Wiregrass counties see rabies increase

Published 12:00 am Wednesday, May 10, 2017

While Covington County only saw one case of rabies last year and has seen zero cases reported this year, its Wiregrass neighbors haven’t been so lucky.

According to the Alabama Department of Public Health, the county saw one rabid raccoon last year.

Star-News records show that it was found in the Carolina Community in March 2016.

At the time, ADPH officials said that that local public health officials were urging people to take basic, but extremely important precautions against rabies.

In Coffee County, there were two cases of rabid foxes, four rabid raccoons, one rabid dog and one rabid bat. So, far they have seen zero cases this year.

In Geneva County, they have two rabid raccoons and one rabid bobcat. This year, they have seen two rabid raccoons.

In Dale County, there was one case of a rabid raccoon. They have seen one rabies infected raccoon and one bat this year.

Houston County led the state last year with three rabid foxes and 14 rabid raccoons. So far this year, it has seen two rabid raccoons.

ADPH says that raccoons make up 50 to 60 percent of all rabies cases each year.

In Alabama, there are two different strains of rabies virus: the raccoon variant and the bat variant. The raccoon strain can infect other wildlife, such as foxes, coyotes, and skunks; but more importantly, it can infect people’s pets. Vaccination of dogs, cats, and ferrets is required by law. Vaccinations for other species, such as horses and livestock are also available and recommended. Vaccinating animals help ensure protection should they unknowingly be exposed to a rabid animal. Other simple prevention methods is to keep pets properly confined or on leashes, avoid leaving trash or leftover pet food uncovered which may attract wildlife, and avoid handling bats.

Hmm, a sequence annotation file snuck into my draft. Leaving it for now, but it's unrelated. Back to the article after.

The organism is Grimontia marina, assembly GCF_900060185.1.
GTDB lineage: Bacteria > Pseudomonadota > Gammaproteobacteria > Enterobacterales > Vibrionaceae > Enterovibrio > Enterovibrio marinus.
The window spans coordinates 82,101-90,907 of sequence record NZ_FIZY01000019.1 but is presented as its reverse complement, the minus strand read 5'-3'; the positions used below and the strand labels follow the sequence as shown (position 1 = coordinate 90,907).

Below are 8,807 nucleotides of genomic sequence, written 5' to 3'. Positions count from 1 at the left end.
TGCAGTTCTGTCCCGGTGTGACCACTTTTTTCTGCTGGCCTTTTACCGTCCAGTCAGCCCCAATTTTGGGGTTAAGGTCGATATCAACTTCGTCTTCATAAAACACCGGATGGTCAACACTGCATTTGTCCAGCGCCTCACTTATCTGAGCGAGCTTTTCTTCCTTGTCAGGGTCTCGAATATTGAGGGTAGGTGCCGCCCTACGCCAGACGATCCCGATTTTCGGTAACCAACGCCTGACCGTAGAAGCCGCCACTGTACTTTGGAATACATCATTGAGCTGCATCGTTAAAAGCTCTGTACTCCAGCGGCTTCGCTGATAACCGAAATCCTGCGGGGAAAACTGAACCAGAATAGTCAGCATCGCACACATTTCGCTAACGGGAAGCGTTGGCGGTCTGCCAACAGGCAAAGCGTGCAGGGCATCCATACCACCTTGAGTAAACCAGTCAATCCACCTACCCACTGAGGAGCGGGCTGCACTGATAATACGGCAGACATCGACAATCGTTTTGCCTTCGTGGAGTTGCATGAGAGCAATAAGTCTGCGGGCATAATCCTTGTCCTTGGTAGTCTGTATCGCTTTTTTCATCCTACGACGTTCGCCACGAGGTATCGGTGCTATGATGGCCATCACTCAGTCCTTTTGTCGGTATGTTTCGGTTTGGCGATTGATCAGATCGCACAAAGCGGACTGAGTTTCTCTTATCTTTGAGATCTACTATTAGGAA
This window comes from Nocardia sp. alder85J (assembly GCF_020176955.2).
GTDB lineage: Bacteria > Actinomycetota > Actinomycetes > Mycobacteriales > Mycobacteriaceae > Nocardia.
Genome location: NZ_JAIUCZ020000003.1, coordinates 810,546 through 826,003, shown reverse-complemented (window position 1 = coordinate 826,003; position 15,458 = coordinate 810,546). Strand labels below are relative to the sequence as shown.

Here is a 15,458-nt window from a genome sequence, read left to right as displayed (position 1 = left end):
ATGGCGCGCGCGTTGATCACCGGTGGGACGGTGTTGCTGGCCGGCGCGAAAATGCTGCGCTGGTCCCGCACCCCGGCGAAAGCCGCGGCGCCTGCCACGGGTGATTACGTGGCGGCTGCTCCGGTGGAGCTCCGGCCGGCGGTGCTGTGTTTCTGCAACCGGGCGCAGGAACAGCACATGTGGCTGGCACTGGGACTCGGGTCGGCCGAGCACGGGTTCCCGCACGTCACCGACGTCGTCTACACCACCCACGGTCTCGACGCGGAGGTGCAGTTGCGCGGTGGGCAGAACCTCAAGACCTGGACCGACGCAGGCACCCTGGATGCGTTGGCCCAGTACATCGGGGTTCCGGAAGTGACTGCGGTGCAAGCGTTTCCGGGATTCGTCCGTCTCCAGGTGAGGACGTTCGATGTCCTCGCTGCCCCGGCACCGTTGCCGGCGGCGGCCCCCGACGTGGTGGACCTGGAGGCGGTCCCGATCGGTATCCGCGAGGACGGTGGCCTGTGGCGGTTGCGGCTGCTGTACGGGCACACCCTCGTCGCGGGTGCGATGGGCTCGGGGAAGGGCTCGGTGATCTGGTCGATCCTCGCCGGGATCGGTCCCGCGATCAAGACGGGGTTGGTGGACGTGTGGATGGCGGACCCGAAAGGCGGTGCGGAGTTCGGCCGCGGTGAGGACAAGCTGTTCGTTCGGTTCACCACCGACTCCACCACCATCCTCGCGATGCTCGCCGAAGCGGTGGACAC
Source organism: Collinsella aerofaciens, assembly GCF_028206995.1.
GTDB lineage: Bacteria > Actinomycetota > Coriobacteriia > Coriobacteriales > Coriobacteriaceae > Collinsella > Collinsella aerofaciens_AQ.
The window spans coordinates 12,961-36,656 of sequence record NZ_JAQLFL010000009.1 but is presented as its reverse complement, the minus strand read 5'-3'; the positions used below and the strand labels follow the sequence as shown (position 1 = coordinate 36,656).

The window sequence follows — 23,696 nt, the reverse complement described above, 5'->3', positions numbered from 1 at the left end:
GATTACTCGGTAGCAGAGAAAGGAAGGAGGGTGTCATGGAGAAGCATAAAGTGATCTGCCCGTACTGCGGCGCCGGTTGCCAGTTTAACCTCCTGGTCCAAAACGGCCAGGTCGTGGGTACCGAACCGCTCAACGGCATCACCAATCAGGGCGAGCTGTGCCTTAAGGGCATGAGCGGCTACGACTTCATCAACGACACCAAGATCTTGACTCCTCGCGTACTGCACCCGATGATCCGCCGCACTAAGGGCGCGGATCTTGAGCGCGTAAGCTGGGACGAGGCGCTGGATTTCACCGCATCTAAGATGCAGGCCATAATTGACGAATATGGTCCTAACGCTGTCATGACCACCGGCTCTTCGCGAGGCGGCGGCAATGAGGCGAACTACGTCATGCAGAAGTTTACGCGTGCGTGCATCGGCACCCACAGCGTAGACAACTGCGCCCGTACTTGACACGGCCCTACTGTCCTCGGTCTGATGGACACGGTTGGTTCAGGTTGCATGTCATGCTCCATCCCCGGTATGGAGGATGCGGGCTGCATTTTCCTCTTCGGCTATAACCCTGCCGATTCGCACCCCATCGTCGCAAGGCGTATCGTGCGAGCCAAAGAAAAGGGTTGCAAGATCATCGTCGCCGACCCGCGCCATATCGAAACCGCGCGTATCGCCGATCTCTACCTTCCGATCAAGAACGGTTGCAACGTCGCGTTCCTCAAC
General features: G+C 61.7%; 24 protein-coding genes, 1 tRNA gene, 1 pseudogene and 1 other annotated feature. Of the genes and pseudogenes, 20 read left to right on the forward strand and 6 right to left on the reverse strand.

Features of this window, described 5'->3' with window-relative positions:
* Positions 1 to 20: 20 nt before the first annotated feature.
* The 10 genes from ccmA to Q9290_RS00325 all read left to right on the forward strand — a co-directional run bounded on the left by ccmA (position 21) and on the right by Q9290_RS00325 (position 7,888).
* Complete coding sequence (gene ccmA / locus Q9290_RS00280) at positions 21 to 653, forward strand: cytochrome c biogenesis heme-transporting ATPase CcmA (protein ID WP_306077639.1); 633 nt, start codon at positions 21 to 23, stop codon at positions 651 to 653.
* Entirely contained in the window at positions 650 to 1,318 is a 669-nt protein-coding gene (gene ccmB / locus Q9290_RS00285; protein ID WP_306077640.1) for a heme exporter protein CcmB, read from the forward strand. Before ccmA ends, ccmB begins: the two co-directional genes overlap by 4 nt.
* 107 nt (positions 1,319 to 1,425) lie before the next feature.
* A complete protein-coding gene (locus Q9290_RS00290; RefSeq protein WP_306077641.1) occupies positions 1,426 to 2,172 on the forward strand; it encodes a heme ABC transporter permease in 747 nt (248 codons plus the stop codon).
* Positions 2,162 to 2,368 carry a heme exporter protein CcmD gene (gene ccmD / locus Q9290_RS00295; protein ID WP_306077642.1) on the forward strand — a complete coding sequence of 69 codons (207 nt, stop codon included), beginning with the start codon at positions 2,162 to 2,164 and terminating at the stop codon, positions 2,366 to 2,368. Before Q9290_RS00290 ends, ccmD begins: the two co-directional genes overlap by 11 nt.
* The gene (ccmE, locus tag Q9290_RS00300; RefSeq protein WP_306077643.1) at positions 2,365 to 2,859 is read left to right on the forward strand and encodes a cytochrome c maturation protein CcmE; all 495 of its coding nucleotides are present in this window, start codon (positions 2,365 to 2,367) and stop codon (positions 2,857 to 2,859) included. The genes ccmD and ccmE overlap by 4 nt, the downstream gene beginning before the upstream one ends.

The bat variant can also infect pets or people. Bats present a unique risk of rabies because their bites may be unknown or leave insignificant marks. If you should have bats in your house or bedroom, please contact your physician or local health department for consultation.

The following precautions should be taken to avoid possible exposure to rabies:

  • Do not allow pets to run loose; confine them within a fenced-in area or with a leash;
  • Do not leave out uneaten pet food or scraps around your house;
  • Do not illegally feed or keep wildlife as pets;
  • Do not go near wildlife or domestic animals that are acting in a strange or unusual manner;
  • Instruct children not to go near any stray or wild animal regardless of its behavior; and,
  • Advise children to tell an adult if they are bitten or scratched by an animal.

State law requires that all cats, dogs and ferrets 12 weeks of age and older must be kept current with rabies vaccinations.

Rabies vaccines are also available for horses and other livestock if recommended by a veterinarian.

Vaccinating animals reduces the risk of rabies infection should an exposure occur, thus vaccination helps protect the animals, as well as their owners and caretakers.

Rabies vaccinations are available through local veterinarians.